As a reverse mortgage loan officer, I’ve had seniors who are not cash-poor and house-rich go on extended vacations, purchase income properties, buy long-term healthcare policies and fund a research and development project for an invention, to name a few uses. I even know someone who bought a Ferrari, which had been a lifelong desire.
Reverse mortgages are no longer considered to be a loan of last resort. They are, in fact, a source of tax-free cash used in a variety of ways such as preserving and prolonging taxable cash assets, and for seniors who don’t need cash to live on, they may be used by their financial planners for arbitrage purposes.
By the way, I did like your reference to elder care attorneys. Many seniors think it’s a waste of time or way too expensive, but I frequently refer my clients to them as well. They are almost always able to justify the expense in the savings they produce for their clients.
Answer: While there can be many reasonable uses of reverse mortgages, remember that the parents in this case are in their 90s. This may not be a time in their lives when they’re longing for adventure travel, hot cars and investment real estate. It’s certainly not a time in life when they could buy affordable long-term care policies.
There could, however, be another explanation, as the following reader outlines:
Dear Liz: I just read your column about the neighbor’s concern that an elderly couple was being pressured by their sons to get a reverse mortgage. I am glad you mentioned the possibility of fraud by the sons. The elderly are vulnerable and need advocates.
The concerned writer needs to consider another option. Maybe the elderly couple is not doing as well financially as they portray. I was once a concerned neighbor to an elderly widow. As a ploy to remain independent, she was not always upfront about how well (or not well) she was doing. In her case it was health issues that she would hide or downplay (money was not an issue). Though all the neighbors cared and looked out for her, we did not have all the facts that the family had and the family was not aware of all we knew. The concerned neighbor should reach out to the sons. Hopefully the sons are looking out for their parents’ best interests and the neighbor can assist the sons in that common goal.
Answer: Your neighborhood is to be commended for trying to help an elderly person in poor health. Intervening in a financial matter, however, could be fraught with peril and lead to an ugly confrontation with the sons. That’s why directing the parents to an elder law attorney — one affiliated with the National Academy of Elder Law Attorneys at http://www.naela.org — probably would be a better course. The attorney could better protect the parents against potential financial abuse while assessing whether they might need more help than they’re letting on.
Dear Liz: My husband and I are recovering from a job loss four years ago. We used up all our savings and home equity. My husband is now employed, but we are struggling to keep ahead even with a salary of about $100,000. I was a stay-at-home mom for the first 10 years of our kids’ lives and now I work two part-time jobs to help with our expenses. We are trying to follow the 50/30/20 budget plan you recommend, but can’t seem to get our “must haves” — which are supposed to be no more than 50% of our after-tax income — down from 80% to 90%. Most of the rest goes for “wants,” such as the kids’ dance classes and soccer teams and for cellphones. We’re not saving anything although we’re trying to whittle down our credit card debt. I have tried several times to refinance our first and second mortgages and home equity line of credit but have found we don’t qualify because too much is owed on our modest three-bedroom, one-bath house, which has gone down significantly in value. We also have two car loans that are worth more than the cars, and the insurance is killing us. Amazingly enough, we have never been late on a payment. We just can’t get ahead. Did I mention that both kids need braces?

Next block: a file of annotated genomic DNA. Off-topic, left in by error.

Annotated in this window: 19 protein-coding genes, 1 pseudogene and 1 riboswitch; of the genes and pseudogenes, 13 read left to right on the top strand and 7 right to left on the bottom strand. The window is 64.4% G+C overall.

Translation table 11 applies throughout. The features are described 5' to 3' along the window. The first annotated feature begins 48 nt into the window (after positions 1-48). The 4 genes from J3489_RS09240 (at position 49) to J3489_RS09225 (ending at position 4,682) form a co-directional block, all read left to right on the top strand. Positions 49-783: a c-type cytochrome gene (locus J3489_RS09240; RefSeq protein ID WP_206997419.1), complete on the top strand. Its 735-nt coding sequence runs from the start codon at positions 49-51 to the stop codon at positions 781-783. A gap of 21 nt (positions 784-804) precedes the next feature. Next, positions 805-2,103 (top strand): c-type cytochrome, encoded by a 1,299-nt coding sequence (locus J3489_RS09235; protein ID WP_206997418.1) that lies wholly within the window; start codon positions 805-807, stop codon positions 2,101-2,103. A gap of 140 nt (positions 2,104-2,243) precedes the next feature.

Answer: You clearly can’t afford your life, and things will only get worse if you don’t get your spending in line with your income.
Your first step should be to consult with a HUD-approved housing counselor, who can advise you of your mortgage options. You can get referrals from http://www.hud.gov. If your first mortgage is held by Fannie Mae or Freddie Mac, you may be able to refinance it through the federal government’s Home Affordable Refinance Program. Recent changes in the program have helped more underwater homeowners refinance. Even if you’ve been turned down by one lender, you can try with another. One way to search for HARP quotes is through Zillow’s online mortgage quote service at http://www.zillow.com/mortgage-rates/.
The Federal Housing Administration and the Veterans Administration also have streamlined refinancing programs for their underwater loans.
Government programs usually define an “affordable” payment as one that’s 31% or less of your gross income, but that may be too high for many families to comfortably handle. Ideally, your housing costs — including mortgage, property taxes and insurance — would consume no more than about 25% of your gross (pre-tax) income.
If you exhaust your options and can’t get your mortgage payments down to an affordable level, you should consider a short sale of your home. Moving is terribly disruptive and expensive but it’s better than letting a house sink your finances.
Then take a look at your cars. The average annual cost of owning a car is $8,946, according to AAA. You can make the argument that one car is a necessity, but having two is typically more of a convenience than a “must have.” Getting rid of one could dramatically lower your insurance and transportation costs.
Since you’re underwater on both, you’ll need to look at which is cheapest to operate and which is closest to being paid off. If they’re the same, then your choice is easier — you can work toward paying that car off faster so you can sell it. Otherwise, you’ll have to weigh which loan to target first.
Another way to get your budget balanced is to make more money. That may mean asking for more hours at your jobs or looking for opportunities that pay better.